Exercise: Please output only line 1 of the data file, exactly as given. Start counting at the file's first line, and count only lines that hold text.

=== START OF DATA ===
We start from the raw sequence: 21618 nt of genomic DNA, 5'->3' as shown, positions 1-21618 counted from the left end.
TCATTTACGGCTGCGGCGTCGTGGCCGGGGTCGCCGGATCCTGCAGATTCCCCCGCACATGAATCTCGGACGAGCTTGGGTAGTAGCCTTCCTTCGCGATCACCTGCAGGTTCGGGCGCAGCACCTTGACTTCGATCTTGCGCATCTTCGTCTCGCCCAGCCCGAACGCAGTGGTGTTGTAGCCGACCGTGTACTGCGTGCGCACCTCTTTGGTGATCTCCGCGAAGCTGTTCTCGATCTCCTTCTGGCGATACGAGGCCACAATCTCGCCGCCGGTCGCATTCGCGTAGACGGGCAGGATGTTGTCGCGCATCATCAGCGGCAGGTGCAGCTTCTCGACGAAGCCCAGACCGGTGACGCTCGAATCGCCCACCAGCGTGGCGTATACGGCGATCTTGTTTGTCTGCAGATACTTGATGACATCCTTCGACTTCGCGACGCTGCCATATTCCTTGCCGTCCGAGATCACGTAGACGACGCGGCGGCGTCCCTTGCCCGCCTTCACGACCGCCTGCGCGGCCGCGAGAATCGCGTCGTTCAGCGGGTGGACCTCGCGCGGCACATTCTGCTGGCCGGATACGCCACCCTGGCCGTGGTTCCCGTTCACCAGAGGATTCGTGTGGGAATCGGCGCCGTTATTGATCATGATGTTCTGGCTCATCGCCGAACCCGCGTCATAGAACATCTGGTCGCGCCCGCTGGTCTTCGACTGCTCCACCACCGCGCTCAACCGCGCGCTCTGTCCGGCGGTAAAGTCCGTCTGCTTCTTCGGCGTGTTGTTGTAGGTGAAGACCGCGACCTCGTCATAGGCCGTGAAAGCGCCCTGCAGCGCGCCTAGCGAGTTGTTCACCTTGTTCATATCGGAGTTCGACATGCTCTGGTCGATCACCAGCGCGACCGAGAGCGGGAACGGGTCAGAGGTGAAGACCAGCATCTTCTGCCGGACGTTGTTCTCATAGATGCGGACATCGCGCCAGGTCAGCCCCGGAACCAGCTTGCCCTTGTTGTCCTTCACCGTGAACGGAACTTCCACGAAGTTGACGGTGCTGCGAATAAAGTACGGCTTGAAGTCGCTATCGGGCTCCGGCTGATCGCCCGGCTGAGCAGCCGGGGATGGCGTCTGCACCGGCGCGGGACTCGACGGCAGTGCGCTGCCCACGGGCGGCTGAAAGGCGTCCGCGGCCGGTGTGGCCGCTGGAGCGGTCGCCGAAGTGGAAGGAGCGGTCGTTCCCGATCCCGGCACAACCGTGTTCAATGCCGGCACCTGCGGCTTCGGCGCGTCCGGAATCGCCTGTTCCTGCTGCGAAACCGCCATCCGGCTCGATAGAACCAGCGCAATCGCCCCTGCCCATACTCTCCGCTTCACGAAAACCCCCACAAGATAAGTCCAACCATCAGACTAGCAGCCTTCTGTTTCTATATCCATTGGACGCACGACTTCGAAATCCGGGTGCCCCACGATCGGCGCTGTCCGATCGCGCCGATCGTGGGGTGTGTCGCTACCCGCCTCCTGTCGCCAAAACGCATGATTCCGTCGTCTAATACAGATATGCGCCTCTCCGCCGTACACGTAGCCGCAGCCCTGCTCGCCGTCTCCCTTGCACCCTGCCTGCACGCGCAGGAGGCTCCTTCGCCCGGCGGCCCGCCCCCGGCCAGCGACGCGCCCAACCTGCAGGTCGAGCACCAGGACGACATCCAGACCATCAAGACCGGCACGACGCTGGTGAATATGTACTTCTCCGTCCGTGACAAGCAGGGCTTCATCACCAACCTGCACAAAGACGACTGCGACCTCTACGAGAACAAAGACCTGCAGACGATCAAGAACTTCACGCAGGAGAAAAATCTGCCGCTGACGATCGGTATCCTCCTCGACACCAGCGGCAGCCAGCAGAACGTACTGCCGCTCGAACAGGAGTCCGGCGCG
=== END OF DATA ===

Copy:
We start from the raw sequence: 21618 nt of genomic DNA, 5'->3' as shown, positions 1-21618 counted from the left end.